EWG offers you popular, easy-to-use guides to help you choose products and foods that are free of toxic ingredients, safe for your children and environmentally friendly.
We live in the age of plastic. Every year we make plastic stuff in amounts that equal the weight of the entire human population, and enough of it is thrown away to circle the Earth four times. More than five trillion plastic pieces, altogether weighing more than 250,000 tons, are floating at sea. We have polluted our oceans with plastic to the point where we have created five enormous accumulation zones, sometimes referred to as garbage patches.
Our shocking new report uncovered four brands of crayons and two brands of kids’ crime scene kits that tested positive for deadly asbestos. What’s worse, these contaminated toys are being sold across the country with no warning!Read More
Where are your child’s crayons? In a drawer, a shoebox, a backpack or an arts and crafts kit? Wherever they are, they’re probably among your child’s favorite playthings.
By now most of us know to wear sunscreen at the beach or during other outdoor activities. But some people mistakenly think wearing sunscreen makes them immune from sunburn, which can lead to skin cancer.
As a research intern at EWG, I’ve investigated sunscreens to learn more about how they work and the claims that companies make. I wondered why I’d been told to put sunscreen on a sunburn, even after I came inside. The answer isn’t soothing. Anti-inflammatory ingredients in sunscreen suppress redness, pain and inflammation, even after skin damage. In other words, the sunscreen makes burned skin feel better temporarily – but it’s still burned.
Rates of melanoma, the deadliest form of skin cancer, are growing. More than ever, you need to shield your skin from harmful ultraviolet rays. One way to do that is to wear sunscreen.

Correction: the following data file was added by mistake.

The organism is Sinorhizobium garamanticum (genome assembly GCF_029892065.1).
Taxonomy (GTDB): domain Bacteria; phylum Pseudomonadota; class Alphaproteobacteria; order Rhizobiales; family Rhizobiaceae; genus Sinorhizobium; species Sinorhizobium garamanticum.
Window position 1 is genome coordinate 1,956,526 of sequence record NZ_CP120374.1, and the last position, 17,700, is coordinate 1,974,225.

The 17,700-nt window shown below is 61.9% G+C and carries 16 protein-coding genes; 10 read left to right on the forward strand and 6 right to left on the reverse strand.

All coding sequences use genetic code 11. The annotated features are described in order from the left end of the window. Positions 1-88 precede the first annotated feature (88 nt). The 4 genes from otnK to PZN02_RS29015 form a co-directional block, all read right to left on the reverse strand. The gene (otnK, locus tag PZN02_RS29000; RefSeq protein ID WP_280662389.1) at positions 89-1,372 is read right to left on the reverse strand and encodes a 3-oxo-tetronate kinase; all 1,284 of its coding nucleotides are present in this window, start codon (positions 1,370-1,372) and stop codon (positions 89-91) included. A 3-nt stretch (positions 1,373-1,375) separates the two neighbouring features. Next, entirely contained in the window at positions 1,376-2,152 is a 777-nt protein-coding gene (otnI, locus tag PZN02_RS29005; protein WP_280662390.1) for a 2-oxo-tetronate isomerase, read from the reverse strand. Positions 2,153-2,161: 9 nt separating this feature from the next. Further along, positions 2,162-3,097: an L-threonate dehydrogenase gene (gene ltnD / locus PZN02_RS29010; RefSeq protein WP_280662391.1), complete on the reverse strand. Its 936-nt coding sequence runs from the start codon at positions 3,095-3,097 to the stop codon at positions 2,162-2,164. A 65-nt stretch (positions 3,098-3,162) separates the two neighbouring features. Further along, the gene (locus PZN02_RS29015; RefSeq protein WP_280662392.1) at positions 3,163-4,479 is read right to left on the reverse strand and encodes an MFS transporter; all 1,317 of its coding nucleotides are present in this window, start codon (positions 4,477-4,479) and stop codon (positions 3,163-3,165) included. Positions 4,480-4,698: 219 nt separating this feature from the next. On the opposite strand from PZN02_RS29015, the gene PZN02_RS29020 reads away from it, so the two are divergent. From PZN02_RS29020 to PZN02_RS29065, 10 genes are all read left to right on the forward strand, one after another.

As the July 4th weekend approaches, EWG has added more than 30 new products to our 2015 Guide to Sunscreens! Twenty-one made our Best Beach & Sport Sunscreens and Best Moisturizers lists because they offer broad spectrum protection from UVA and UVB radiation and don’t contain harmful ingredients such as retinyl palmitate.
Plastics are cheap, useful and ubiquitous. They’re also made almost entirely from mixtures of synthetic chemicals that don’t occur in nature.
An ounce of prevention is worth a pound of cure. That old adage is certainly true for cancer. Despite great advances in treatments and therapies, preventing the disease from ever occurring will always be the best option.Read More
Parents do a lot of research before they buy a car seat. They want to know, how does the seat perform in crash tests? What’s its safety record? How will it protect my child in case of collision?
With all of the chemicals that get put into consumer products, it can be difficult to protect our children from toxic hazards. Knowing what to look for and what kids’ products contain harmful chemicals is the first step.
You may know that bisphenol A, a synthetic estrogen found in the epoxy coatings of food cans, has been linked to many health problems. Many companies have publicly pledged to stop using BPA in their cans. But consumers like you have had no way to know which canned foods use BPA-based epoxy. Until now.
EWG analyzed 252 canned food brands, mostly between January and August 2014, to find out which of them packed their food into cans coated with BPA-laden epoxy. Here’s what we discovered.Read More
Last year, our 25-year-old classmate was diagnosed with melanoma, the deadliest form of skin cancer. Her illness came as a shock. “Isn’t melanoma a disease of older people?” we said to ourselves.
Parents and caregivers know that applying a safe, effective sunscreen to children is one key to protecting them from sun damage. Sunscreen should never be your child’s first line of defense against the sun, of course, and the reality is that some products may actually do more harm than good.
This weekend is all about fun in the sun. Whether you’re heading to the beach, a lake or a backyard picnic, be sure to cover up to protect your skin against sunburn and pesky bug bites.
I love this time of year. After a long, cold winter, how can you resist the sun when it beckons you to go outside?